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The Case of the Mother with a Cold

Sarah, a forty-nine year old Anglo woman, visits her physician complaining of weight loss, sweating, listlessness and flu-like symptoms (fever, headache, scratchy throat, generalized body ache). After checking her history the physician notes that Sarah is married, has four children and no previous history of chronic illness. Her weight has decreased 15 pounds over the past three months and she presents with a temperature of 101° F, a slightly elevated pulse (85 beats per minute), normal blood pressure (112/78 mm Hg) and slightly labored breathing. Sarah has a negative family history of cardiovascular and respiratory disease. All of her family members are living and are free of cardiovascular or respiratory diseases. Sarah does not smoke and is current on all immunizations. She does report that she developed these symptoms a few days after visiting a friend whose son was home with a cold. After a chest X-ray and physical examination of Sarah's ear, nose and throat, the physician confirms the diagnosis and prescribes bed rest, aspirin and a nasal decongestant. The physician also cautions Sarah from returning to her normal activities until she has been afebrile for a minimum of 24 hours.

Sarah's condition continues to worsen such that a week later she returns to her physician's office. She has pain on the left side of her chest, is coughing more frequently and her sputum has a yellow color. Her respiratory rate is 32 breaths per minute and her breathing is labored. Her blood pressure is unchanged and does not demonstrate postural changes. Breath sounds indicate inspiratory rales and a chest X-ray indicates a dense infiltrate within the lungs. Physical examination reveals lymphadenopathy. The physician suspects pneumonia and orders laboratory tests on Sarah's blood and sputum. The results of the sputum tests indicate the presence of gram positive diplococci and polymorphonucleocytes that are too numerous to count. What concerns the physician, however, are the results of Sarah's blood test. Her blood tests indicate leukopenia, anemia, and thrombocytopenia. In addition, the differential leukocyte count indicates that the concentration of helper T cells has decreased. The physician now suspects that Sarah has been infected with the human immunodeficiency virus (HIV) and that she has developed pneumonia as a result of the immune suppression.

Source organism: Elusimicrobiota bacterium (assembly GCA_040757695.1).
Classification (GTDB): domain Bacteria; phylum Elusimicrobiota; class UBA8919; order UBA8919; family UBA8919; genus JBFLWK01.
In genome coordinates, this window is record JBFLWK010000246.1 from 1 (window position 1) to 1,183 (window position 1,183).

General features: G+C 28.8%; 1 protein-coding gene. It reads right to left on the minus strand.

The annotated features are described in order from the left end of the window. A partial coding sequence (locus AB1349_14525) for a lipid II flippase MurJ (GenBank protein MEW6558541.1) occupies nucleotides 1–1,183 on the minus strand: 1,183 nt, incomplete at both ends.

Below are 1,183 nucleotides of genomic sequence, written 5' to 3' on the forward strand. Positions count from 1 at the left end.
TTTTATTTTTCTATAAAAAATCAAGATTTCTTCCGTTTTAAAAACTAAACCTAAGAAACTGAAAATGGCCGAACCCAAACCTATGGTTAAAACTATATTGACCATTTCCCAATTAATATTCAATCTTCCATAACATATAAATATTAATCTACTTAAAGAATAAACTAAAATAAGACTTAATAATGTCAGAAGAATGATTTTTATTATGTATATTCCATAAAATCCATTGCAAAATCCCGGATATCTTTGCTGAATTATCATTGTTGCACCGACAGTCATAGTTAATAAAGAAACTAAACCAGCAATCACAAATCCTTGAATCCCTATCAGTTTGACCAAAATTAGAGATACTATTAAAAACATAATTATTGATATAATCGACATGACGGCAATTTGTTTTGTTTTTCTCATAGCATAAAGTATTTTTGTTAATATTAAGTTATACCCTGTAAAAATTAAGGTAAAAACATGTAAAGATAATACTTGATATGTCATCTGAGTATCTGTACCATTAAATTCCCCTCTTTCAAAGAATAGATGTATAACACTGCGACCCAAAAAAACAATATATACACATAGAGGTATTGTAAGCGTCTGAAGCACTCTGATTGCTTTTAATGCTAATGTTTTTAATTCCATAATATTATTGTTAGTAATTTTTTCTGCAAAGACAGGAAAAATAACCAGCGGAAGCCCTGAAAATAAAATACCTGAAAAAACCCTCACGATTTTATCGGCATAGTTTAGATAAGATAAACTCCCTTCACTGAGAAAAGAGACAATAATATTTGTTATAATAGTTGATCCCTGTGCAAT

In reviewing her history, the physician notes that Sarah has been married for the past 30 years and does not admit to any extramarital affairs. She has not received any blood transfusions or blood products and does not use intravenous drugs. She is a self-employed certified public accountant and has not visited any countries with high incidences of HIV infection. Upon further discussion, Sarah does mention to the physician that she and her husband were separated a few years ago for approximately 6 months as a result of his extramarital affair. The physician asks Sarah if he can run another test to determine whether or not she has contacted HIV and asks Sarah to talk to her husband about being tested for HIV as well. The physician also begins treating Sarah for the pneumonia that has developed and asks her to return the next day for the results of the HIV test.

The next day Sarah and her husband return to the physician's office and the physician confirms that the enzyme-linked immunoadsorbent assay confirms that Sarah is HIV positive. The physician does mention that a second more sensitive test will be conducted to confirm this finding, however, he is doubtful that the result will indicate a false positive in the first test. Her husband admits to having numerous extramarital affairs with both women and men and consents to a blood test to determine his HIV status, which subsequently is positive. The physician then discusses the replicative cycle of HIV, the concept of a retrovirus, and treatment options with both Sarah and her husband. Sarah immediately starts on a regimen of protease inhibitors and nucleoside analogs (azidothymidine, AZT, and ddI). In addition, the physician discusses with Sarah and her husband the necessity of practicing "safe sex" even though both are HIV positive and the importance of not exposing themselves to opportunistic diseases. In addition, he mentions that some of the drugs they will be taking to minimize viral replication may cause nausea. He cautions them to take all medications as scheduled and to return to his office at the first sign of any disorder. He also reiterates that this disease can not be transferred by casual contact, but can be transferred through an exchange of body fluids (blood, semen and vaginal secretions).

Define the bold terms in the text.
Why was HIV not initially considered as a possible cause for the symptoms Sarah presented with?
Why did Sarahs symptoms worsen and develop into pneumonia?
Identify the specific types of leukocytes and the function of each cell.
Why does HIV specifically affect one type of leukocyte?
Why can protease inhibitors and nucleoside analogs be used in minimizing the replication of the HIV virus?

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